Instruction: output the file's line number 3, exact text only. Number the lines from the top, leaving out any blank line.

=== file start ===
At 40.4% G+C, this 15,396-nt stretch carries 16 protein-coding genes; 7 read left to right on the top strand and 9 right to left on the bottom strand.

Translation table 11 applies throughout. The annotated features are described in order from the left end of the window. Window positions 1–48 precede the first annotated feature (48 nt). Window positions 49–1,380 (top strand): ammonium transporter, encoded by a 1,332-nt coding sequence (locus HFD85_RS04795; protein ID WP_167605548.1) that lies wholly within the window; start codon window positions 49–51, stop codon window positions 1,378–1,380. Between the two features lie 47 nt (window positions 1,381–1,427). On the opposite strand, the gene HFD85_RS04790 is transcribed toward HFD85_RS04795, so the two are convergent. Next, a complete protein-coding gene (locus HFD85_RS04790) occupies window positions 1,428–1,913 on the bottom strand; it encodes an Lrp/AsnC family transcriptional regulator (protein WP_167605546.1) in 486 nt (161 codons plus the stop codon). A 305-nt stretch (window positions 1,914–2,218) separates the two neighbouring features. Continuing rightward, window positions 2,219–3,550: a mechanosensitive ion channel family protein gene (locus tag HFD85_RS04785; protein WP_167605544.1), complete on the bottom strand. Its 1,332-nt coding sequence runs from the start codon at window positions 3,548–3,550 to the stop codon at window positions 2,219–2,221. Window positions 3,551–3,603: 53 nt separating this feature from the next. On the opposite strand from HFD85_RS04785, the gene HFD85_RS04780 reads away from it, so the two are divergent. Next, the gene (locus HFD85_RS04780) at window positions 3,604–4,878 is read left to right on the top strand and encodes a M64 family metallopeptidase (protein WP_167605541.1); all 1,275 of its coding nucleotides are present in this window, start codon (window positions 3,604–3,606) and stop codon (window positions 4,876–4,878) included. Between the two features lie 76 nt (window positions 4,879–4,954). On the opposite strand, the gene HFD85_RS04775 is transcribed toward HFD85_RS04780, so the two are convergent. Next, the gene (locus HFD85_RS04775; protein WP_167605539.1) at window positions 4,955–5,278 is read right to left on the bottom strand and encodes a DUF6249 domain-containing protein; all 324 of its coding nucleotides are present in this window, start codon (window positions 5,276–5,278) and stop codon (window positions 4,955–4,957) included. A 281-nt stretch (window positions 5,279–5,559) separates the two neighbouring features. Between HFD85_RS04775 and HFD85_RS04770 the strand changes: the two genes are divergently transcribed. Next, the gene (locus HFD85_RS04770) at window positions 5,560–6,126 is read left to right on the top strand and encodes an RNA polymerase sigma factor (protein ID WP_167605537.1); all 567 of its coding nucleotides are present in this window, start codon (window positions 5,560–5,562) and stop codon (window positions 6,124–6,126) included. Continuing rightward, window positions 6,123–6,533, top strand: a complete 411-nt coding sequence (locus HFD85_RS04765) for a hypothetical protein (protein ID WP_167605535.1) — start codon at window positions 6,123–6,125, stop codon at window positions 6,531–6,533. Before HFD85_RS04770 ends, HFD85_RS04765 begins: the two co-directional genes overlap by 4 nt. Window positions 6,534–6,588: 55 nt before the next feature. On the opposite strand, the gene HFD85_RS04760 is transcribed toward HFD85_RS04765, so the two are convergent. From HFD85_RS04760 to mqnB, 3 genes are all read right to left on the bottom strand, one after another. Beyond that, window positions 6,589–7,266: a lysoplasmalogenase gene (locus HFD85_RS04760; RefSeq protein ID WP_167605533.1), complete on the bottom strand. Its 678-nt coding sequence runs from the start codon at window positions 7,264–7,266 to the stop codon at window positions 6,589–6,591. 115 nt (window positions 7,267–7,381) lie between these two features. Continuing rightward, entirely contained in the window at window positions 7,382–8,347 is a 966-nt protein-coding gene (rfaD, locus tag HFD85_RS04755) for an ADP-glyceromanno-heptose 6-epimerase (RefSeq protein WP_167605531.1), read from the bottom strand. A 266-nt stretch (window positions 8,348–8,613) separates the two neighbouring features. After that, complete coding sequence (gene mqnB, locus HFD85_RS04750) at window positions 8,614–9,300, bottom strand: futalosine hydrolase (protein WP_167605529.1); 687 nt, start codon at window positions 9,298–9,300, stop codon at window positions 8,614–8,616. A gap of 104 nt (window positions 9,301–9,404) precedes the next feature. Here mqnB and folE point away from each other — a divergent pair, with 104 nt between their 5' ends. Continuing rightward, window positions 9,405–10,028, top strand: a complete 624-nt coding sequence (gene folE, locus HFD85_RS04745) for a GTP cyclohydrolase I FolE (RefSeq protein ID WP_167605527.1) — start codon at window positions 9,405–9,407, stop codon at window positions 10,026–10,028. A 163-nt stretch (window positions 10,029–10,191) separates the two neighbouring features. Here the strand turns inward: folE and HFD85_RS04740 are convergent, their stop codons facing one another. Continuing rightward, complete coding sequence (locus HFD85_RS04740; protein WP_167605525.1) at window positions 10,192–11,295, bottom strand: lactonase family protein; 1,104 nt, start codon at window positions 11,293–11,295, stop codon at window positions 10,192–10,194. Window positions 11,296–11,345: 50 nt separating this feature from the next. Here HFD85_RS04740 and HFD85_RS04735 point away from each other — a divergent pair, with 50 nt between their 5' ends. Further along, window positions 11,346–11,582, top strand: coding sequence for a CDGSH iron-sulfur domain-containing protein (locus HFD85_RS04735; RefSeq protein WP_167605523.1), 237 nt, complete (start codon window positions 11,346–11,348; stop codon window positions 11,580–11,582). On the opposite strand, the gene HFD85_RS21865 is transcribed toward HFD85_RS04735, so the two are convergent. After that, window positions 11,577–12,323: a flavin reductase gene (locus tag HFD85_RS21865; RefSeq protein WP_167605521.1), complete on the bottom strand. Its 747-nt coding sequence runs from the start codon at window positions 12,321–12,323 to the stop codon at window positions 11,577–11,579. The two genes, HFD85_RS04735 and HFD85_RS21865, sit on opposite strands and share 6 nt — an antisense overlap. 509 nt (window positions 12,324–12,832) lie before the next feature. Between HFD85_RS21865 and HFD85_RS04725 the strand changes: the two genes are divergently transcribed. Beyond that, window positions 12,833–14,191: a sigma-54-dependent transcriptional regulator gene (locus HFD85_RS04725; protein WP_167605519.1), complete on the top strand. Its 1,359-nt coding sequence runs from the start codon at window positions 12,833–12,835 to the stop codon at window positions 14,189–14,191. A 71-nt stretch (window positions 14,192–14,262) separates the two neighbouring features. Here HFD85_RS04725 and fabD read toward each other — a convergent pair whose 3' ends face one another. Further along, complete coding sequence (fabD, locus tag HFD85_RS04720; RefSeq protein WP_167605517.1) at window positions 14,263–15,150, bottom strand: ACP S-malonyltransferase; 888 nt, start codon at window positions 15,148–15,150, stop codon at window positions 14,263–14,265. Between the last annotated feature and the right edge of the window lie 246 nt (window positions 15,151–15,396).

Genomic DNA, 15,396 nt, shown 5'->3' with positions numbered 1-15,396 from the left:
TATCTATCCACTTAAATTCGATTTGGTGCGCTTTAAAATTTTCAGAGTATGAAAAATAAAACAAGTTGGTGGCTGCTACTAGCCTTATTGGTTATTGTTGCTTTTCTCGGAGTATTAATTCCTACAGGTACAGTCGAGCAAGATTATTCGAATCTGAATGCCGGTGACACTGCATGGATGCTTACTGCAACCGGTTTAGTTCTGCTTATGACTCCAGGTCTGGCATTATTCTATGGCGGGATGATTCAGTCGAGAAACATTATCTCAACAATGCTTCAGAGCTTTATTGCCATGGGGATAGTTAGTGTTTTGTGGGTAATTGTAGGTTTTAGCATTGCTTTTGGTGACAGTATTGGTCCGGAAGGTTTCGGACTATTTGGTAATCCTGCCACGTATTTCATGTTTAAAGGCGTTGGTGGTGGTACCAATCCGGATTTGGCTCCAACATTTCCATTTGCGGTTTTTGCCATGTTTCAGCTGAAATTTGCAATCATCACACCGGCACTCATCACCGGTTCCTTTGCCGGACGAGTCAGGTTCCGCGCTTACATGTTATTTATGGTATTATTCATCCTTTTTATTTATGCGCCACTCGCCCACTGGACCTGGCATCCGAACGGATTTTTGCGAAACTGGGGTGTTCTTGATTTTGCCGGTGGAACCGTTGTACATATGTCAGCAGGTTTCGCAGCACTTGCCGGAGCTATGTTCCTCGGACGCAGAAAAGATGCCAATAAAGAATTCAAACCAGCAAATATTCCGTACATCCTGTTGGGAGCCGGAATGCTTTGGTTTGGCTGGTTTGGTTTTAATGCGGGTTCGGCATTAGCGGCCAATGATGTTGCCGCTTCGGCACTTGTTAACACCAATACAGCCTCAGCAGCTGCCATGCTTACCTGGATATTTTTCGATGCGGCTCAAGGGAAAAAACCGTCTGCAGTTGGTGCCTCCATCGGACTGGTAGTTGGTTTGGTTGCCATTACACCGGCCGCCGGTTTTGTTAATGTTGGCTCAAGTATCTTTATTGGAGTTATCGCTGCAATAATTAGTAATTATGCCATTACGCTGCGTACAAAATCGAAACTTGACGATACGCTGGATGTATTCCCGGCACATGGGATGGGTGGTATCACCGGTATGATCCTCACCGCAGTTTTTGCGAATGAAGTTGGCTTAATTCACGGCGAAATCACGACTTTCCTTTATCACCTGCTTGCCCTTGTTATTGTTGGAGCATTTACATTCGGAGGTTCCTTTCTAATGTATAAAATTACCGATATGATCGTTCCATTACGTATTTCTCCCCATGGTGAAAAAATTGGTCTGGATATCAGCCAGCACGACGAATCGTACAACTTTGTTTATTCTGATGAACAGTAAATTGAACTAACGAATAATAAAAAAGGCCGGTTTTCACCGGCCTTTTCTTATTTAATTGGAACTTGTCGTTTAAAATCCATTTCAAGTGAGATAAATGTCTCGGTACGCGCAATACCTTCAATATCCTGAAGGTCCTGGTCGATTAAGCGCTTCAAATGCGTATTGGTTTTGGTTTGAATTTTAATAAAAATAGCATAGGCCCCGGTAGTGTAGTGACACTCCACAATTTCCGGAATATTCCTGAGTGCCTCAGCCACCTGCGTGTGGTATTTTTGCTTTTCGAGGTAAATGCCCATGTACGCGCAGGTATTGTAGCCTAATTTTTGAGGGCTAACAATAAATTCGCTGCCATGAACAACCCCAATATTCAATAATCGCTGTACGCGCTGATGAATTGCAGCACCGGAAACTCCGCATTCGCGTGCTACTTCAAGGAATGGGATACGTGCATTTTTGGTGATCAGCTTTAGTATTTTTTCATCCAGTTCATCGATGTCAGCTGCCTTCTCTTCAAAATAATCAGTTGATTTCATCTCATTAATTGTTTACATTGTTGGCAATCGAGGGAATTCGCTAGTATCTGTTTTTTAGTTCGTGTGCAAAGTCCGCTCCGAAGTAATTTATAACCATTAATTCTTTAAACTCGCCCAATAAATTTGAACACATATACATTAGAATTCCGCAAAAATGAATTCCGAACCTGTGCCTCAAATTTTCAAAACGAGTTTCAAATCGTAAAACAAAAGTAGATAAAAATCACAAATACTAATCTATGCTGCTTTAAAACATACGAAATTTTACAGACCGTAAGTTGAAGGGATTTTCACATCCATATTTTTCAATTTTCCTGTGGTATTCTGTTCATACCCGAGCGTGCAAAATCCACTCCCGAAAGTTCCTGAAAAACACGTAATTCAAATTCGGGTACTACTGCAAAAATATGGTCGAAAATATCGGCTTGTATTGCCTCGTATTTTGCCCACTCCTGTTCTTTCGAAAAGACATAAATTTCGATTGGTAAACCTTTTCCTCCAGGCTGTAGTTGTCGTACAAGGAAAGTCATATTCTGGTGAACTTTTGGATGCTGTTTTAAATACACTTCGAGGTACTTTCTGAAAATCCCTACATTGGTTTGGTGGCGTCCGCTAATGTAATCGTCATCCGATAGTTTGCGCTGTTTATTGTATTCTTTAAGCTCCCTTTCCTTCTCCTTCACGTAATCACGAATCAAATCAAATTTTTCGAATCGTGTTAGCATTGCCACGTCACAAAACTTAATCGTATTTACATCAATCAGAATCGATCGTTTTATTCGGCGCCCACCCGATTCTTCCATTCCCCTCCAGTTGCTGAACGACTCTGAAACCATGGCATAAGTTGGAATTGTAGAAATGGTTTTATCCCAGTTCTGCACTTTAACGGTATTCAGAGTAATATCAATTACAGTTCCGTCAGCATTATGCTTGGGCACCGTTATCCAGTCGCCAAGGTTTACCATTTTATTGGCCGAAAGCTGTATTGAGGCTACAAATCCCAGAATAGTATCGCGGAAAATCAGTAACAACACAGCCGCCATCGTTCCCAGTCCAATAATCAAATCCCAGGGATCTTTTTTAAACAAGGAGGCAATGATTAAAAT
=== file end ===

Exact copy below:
Genomic DNA, 15,396 nt, shown 5'->3' with positions numbered 1-15,396 from the left: